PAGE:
Telling the Bees

 

Telling The Bees written by John Greenleaf Whittier 1894

Here is the place; right over the hill

Runs the path I took;
You can see the gap in the old wall still,
And the stepping-stones in the shallow brook.

There is the house, with the gate red-barred,
And the poplars tall;
And the barn’s brown length, and the cattle-yard,
And the white horns tossing above the wall.

There are the beehives ranged in the sun;
And down by the brink
Of the brook are her poor flowers, weed-o’errun,
Pansy and daffodil, rose and pink.

A year has gone, as the tortoise goes,
Heavy and slow;
And the same rose blows, and the same sun glows,
And the same brook sings of a year ago.

There ‘s the same sweet clover-smell in the breeze;
And the June sun warm
Tangles his wings of fire in the trees,
Setting, as then, over Fernside farm.

I mind me how with a lover’s care
From my Sunday coat
I brushed off the burrs, and smoothed my hair,
And cooled at the brookside my brow and throat.

Since we parted, a month had passed,–
To love, a year;
Down through the beeches I looked at last
On the little red gate and the well-sweep near.

I can see it all now,–the slantwise rain
Of light through the leaves,
The sundown’s blaze on her window-pane,
The bloom of her roses under the eaves.

Just the same as a month before,–
The house and the trees,
The barn’s brown gable, the vine by the door,–
Nothing changed but the hives of bees.

Before them, under the garden wall,
Forward and back,
Went drearily singing the chore-girl small,
Draping each hive with a shred of black.

Trembling, I listened: the summer sun
Had the chill of snow;
For I knew she was telling the bees of one
Gone on the journey we all must go!

Then I said to myself, “My Mary weeps
For the dead to-day:
Haply her blind old grandsire sleeps
The fret and the pain of his age away.”

But her dog whined low; on the doorway sill,
With his cane to his chin,
The old man sat; and the chore-girl still
Sung to the bees stealing out and in.

And the song she was singing ever since
In my ear sounds on:–
“Stay at home, pretty bees, fly not hence!
Mistress Mary is dead and gone!”

The Honey Bees’ Second Shift

Pollination

The Honey Bees’ Second Shift

In addition to gathering nectar to produce honey, honey bees perform a vital second function – pollination, making them a critical component of today’s agricultural market. In fact, about one-third of the human diet is derived from insect-pollinated plants, and honey bees are responsible for 80 percent of this pollination.

Pollination is the fertilization of a flowering plant.  Pollination occurs when pollen is transferred from the anthers of a flower to the ovules of that or another flower. Honey bees are responsible for pollinating a variety of fruits, vegetables, legumes, and nuts such as almonds.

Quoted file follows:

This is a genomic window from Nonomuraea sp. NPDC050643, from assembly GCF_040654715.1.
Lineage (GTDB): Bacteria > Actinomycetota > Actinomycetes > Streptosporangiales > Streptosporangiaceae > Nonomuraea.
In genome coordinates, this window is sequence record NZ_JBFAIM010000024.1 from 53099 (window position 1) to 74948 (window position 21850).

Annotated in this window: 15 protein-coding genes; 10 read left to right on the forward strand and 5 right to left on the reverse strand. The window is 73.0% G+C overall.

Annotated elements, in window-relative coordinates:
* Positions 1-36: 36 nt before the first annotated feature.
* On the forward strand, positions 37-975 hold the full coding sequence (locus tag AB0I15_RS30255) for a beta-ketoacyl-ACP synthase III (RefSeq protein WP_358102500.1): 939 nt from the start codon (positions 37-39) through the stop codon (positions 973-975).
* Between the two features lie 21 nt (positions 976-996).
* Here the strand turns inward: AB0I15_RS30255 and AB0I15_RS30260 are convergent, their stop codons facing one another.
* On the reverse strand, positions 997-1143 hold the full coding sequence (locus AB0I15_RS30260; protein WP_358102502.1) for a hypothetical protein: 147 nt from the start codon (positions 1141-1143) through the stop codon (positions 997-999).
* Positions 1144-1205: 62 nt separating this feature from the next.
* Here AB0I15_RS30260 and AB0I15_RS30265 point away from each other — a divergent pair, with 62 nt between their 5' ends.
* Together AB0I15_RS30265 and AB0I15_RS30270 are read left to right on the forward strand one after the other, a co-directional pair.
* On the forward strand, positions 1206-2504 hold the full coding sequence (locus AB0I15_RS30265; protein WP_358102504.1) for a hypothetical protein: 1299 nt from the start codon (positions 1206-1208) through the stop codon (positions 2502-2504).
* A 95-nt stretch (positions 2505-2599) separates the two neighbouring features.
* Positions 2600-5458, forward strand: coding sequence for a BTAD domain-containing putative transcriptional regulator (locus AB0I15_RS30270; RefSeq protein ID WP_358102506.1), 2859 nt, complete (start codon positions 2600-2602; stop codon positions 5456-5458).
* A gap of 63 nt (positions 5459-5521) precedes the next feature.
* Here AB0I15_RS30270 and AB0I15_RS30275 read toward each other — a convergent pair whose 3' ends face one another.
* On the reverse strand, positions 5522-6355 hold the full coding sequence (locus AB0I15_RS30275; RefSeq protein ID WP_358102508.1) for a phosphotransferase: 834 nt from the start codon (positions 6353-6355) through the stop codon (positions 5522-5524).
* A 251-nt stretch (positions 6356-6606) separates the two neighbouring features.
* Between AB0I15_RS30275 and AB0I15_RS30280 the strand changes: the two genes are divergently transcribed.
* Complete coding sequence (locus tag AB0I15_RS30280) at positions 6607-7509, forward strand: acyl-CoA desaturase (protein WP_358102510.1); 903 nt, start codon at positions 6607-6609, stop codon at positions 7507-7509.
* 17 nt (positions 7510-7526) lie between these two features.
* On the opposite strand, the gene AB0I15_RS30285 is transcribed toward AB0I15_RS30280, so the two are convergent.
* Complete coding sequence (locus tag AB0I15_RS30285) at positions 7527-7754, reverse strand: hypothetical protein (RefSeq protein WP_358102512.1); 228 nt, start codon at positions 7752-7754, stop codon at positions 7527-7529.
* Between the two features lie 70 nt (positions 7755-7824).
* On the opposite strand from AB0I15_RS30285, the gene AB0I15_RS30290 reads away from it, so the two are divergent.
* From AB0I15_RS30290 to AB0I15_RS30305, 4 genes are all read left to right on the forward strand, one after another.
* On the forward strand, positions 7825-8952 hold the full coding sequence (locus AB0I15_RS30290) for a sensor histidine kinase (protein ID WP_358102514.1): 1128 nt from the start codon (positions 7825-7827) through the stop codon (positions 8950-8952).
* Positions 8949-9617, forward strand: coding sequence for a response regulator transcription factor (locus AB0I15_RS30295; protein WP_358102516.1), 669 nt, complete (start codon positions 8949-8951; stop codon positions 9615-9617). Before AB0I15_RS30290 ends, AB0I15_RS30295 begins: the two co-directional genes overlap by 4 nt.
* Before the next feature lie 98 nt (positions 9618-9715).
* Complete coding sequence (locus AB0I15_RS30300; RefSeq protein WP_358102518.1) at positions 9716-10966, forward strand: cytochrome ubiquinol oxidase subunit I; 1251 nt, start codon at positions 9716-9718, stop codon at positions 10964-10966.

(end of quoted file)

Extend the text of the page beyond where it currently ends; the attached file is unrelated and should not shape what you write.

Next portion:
Without the honey bees’ pollination work, the quantity and quality of many crops would be reduced and some would not yield at all. According to a 2000 Cornell University study, the increased yield and quality of agricultural crops as a result of honey bee pollination is valued at more than $14.6 billion per year. And although other insects can pollinate plants, honey bees are premier pollinators because they are available throughout the growing season and pollinate a wide range of crops.

Kill Sinus Infection in 20 Seconds With This Simple Method And This Common Household Ingredient!

There is nothing quite as easy as this technique.

It call comes down to pushing your tongue against the roof of your mouth and placing the thumb in between your eyebrows.

You need to pressure the area you are holding with your thumb for 20 seconds. The first results come almost immediately, followed by sinus drainage.

Step-by-step method

The nasal cavity holds a bone, also known as the Vomer bone, which is placed vertically in the cavity. Lisa De Stefano, D.O., an assistant professor at the Michigan State University College of Osteopathic Medicine, assures us that this method is very successful because it allows the Vomer bone to move back and forth.

This ultimately treats congestion and empties the sinuses by draining.

The ingredient that can also help you to kill sinus infection is apple cider vinegar and 100% Raw local Honey 

The marvels that apple cider vinegar brings just can’t stop rising.

Its benefits are widely appreciated by the world’s population, and in this article we present how this magical liquid can cure your sinus infection in no time!

Viruses are usually responsible for causing sinus infection, and those viruses tend to stick inside the organism even after the lungs are cleared.

Basically, the sinuses lining becomes inflamed, and this occurrence leads to chronic headaches, discomfort and pain. In some cases, a fever could happen as well.

There are numerous medications available, promising to cure sinus infection rapidly, but nothing works quite as effective as the good old apple cider vinegar.

As common as it may be, apple cider vinegar is not to be underappreciated. It can easily reduce sinus pain and brings the sinus tissue to a healthy state.

Rich in antioxidants, vitamins, minerals and fiber, the ACV will cease any sickness symptoms and if consumed raw and unfiltered, will provide the greatest health benefits for your body.

Aside from this, your immune system will hugely benefit from consuming apple cider vinegar- and here is how to do it:

Ingredients

  • 1/2 cup of water
  • 1/4 cup unfiltered apple cider vinegar
  • 1 tablespoon raw honey
  • 1 tsp. cayenne pepper
  • 1 lemon, juiced

Preparation

First boil water and then combine it with apple cider vinegar in a glass. Throw in honey, cayenne pepper and stir well. Finally, add lemon juice. Consume remedy until you feel sinus pain relief.

Well done!

Source: www.healthy-holistic-living.com
Reference: www.davidwolfe.com